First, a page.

THE Global Justice Movement Website

THE Global Justice Movement Website
This is the "Global Justice Movement" (dot org) we refer to in the title of this blog.

Monday, May 30, 2016

How Not to Limit Capital

We saw last week that existing savings is not a barrier to new capital formation, and thus not to a program of expanded capital ownership.  Today we’d like to conclude our series of rants about the claim that “[financial] capital is finite” by outlining the basic techniques of finance by means of which anyone can become an owner of capital.

First, locate a financially feasible capital project, meaning one that is expected to pay for itself out of its own future earnings.  If a project is not expected to do this, it is not “feasible,” and does not qualify for the financing techniques outlined here.  There may be overriding social or political reasons for undertaking the project, for which a tax subsidy might be justified, but as a capital project, it must pay for itself out of its own earnings.
Yes, we know that conventional wisdom says that you must first reduce consumption below your consumption level — or somebody must do so.  The problem is that if you do that, then any new capital is likely not to be feasible.  That’s because the demand for new capital is derived from consumer demand.  If people cut consumption, then there is little or no need to increase productive capacity by investing in new capital.
That’s why financing for all new feasible capital should come out of future increases in production instead of past reductions in consumption.  Given Say’s Law, current accumulations of savings should be used to purchase existing production, while future savings should be used to finance future increases in production.
Here’s how.  Having located a feasible project, you make a reasonable calculation as to how much it is worth.  If the cost of forming the capital is less than it is worth, it is probably a good investment and it will pay for itself.
You draw up a contract for the amount you need to finance the new capital formation ($98,000) plus a fee for the service of turning the contract into money and a risk premium, say $2,000.  You take and offer the contract to a commercial bank.  The loan officer agrees that the bank will create $98,000 for you to use in purchasing the new capital, and back that new money with your contract to pay the bank $100,000 within a specified period of time.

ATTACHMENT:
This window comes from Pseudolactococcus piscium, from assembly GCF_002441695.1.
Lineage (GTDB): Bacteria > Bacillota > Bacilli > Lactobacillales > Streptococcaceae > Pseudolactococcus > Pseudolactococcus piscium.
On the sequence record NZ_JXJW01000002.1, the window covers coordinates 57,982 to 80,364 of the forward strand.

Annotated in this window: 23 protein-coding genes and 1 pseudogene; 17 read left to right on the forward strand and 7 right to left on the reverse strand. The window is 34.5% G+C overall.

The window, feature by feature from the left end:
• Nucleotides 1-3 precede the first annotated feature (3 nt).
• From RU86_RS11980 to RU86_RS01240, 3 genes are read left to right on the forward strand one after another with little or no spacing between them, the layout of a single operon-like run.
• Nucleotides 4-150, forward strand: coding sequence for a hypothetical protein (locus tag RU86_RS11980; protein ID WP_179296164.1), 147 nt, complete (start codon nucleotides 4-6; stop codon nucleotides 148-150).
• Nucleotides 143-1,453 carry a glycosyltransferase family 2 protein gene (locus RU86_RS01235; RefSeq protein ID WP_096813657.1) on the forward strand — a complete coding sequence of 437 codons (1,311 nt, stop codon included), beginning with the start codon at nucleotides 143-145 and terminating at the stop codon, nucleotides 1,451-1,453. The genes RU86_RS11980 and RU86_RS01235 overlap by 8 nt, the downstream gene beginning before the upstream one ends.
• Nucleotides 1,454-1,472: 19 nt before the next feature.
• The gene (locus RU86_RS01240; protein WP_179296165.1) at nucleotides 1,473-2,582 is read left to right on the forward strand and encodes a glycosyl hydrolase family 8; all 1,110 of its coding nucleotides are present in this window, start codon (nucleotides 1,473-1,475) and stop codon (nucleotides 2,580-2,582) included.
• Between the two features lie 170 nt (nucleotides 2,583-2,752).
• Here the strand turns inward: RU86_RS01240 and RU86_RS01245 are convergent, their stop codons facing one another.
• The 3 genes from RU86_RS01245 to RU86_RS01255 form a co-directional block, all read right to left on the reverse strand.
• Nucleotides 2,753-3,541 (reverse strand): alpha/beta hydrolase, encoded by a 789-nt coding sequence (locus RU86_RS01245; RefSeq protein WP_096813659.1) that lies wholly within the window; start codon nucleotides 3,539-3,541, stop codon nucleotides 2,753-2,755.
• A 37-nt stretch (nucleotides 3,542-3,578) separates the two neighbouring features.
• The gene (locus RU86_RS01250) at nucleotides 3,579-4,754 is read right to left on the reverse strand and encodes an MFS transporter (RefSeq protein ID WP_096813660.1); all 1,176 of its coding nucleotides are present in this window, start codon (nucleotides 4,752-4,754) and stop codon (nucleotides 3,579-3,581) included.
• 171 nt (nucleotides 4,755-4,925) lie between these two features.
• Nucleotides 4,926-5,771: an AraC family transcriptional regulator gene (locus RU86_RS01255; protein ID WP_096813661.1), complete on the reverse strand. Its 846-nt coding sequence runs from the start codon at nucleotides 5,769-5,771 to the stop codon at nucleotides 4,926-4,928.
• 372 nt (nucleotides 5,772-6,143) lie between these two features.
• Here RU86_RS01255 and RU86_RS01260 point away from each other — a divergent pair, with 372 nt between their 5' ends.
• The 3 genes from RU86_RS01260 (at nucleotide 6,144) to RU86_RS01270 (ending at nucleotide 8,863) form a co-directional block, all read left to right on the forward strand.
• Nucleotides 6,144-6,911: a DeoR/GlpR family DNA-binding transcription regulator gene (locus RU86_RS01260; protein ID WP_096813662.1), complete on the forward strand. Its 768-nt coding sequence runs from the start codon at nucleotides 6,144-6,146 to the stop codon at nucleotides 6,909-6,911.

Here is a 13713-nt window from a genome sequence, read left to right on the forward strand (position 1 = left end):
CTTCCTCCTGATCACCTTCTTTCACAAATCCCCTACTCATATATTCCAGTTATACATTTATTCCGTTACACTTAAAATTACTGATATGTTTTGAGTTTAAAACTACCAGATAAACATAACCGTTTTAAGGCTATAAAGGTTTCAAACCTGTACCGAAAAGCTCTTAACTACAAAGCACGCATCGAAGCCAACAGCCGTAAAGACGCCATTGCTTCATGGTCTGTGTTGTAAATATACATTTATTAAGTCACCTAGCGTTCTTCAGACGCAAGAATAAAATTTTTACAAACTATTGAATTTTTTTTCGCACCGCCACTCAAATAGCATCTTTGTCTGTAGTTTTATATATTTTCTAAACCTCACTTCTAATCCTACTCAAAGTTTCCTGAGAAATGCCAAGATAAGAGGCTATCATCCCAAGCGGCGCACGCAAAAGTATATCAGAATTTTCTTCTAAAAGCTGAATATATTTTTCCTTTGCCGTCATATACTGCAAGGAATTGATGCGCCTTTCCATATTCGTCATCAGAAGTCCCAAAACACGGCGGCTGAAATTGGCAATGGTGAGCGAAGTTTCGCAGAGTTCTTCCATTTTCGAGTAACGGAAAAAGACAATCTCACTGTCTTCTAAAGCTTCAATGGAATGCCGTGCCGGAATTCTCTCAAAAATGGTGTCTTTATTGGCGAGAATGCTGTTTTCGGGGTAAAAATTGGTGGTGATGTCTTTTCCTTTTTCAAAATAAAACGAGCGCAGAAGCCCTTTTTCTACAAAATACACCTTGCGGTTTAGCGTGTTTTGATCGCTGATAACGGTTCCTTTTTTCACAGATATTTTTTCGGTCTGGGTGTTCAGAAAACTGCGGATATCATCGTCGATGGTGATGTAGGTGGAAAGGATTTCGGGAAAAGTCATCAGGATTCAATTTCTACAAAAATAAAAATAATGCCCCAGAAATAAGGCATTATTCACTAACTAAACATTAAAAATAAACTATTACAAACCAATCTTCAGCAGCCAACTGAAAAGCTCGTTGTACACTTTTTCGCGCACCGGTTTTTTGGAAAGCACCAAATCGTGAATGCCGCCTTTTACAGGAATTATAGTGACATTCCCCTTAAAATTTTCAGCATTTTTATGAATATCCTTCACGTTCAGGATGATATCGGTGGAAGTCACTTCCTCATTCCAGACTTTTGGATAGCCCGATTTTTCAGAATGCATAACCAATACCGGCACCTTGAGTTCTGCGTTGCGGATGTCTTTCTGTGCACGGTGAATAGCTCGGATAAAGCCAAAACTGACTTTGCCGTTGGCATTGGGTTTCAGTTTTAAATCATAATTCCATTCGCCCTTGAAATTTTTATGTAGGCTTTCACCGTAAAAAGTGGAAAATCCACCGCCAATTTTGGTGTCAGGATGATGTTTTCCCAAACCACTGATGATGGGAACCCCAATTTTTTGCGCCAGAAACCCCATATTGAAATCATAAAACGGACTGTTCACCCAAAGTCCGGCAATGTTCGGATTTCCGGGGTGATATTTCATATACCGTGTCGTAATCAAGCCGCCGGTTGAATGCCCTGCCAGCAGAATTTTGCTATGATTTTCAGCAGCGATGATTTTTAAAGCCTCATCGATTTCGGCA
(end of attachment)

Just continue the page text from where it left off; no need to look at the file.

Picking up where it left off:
To make certain it gets its money back, the bank insures the loan, using part of the difference between $98,000 and $100,000 as the insurance (risk) premium, and recognizes the rest as profit, or $2,000 minus the risk premium.  Depending on how the bank decides to handle its bookkeeping, it can recognize its profit immediately, or over the life of the loan.
If the commercial bank wants to be absolutely certain it will get its money back, it “sells” the loan to the central bank, say for $99,000.  The central bank accepts (rediscounts) the contract you drew up, and issues a promissory note to the commercial bank that obligates the commercial bank to pay the central bank $100,000 within a specified period of time.  The commercial bank makes an immediate profit of $1,000, and the central bank stands to make $1,000.
The commercial bank replaces your contract for $100,000 that backs the $98,000 it created, with the central bank’s promissory note for $99,000.  As you repay the loan, all the promissory notes are cancelled, as is the contract you originally drew up.  You end up with $98,000 worth of new capital, the commercial bank has revenue of $1,000, and so does the central bank.
Thus, without relying on any existing money savings in the system, you end up $98,000 richer, and the commercial bank and the central bank are each $1,000 richer.